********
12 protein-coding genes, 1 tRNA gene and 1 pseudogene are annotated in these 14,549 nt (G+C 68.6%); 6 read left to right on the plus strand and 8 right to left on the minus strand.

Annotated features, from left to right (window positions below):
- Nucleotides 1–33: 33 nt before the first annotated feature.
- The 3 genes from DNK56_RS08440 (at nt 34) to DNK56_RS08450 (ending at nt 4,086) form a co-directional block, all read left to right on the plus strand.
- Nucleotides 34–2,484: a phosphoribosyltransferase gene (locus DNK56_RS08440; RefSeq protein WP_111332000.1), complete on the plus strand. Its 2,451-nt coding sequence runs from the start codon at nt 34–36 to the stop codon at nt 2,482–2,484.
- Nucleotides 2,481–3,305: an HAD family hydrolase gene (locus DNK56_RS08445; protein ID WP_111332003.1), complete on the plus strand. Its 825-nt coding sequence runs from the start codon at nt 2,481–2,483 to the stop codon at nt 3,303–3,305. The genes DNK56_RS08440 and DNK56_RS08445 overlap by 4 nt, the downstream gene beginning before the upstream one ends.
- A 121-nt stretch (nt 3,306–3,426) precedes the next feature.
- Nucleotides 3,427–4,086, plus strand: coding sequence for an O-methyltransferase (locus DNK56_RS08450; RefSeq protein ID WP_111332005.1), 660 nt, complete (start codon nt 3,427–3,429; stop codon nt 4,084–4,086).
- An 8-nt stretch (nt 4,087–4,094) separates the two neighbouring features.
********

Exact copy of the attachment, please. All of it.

12 protein-coding genes, 1 tRNA gene and 1 pseudogene are annotated in these 14,549 nt (G+C 68.6%); 6 read left to right on the plus strand and 8 right to left on the minus strand.

Annotated features, from left to right (window positions below):
- Nucleotides 1–33: 33 nt before the first annotated feature.
- The 3 genes from DNK56_RS08440 (at nt 34) to DNK56_RS08450 (ending at nt 4,086) form a co-directional block, all read left to right on the plus strand.
- Nucleotides 34–2,484: a phosphoribosyltransferase gene (locus DNK56_RS08440; RefSeq protein WP_111332000.1), complete on the plus strand. Its 2,451-nt coding sequence runs from the start codon at nt 34–36 to the stop codon at nt 2,482–2,484.
- Nucleotides 2,481–3,305: an HAD family hydrolase gene (locus DNK56_RS08445; protein ID WP_111332003.1), complete on the plus strand. Its 825-nt coding sequence runs from the start codon at nt 2,481–2,483 to the stop codon at nt 3,303–3,305. The genes DNK56_RS08440 and DNK56_RS08445 overlap by 4 nt, the downstream gene beginning before the upstream one ends.
- A 121-nt stretch (nt 3,306–3,426) precedes the next feature.
- Nucleotides 3,427–4,086, plus strand: coding sequence for an O-methyltransferase (locus DNK56_RS08450; RefSeq protein ID WP_111332005.1), 660 nt, complete (start codon nt 3,427–3,429; stop codon nt 4,084–4,086).
- An 8-nt stretch (nt 4,087–4,094) separates the two neighbouring features.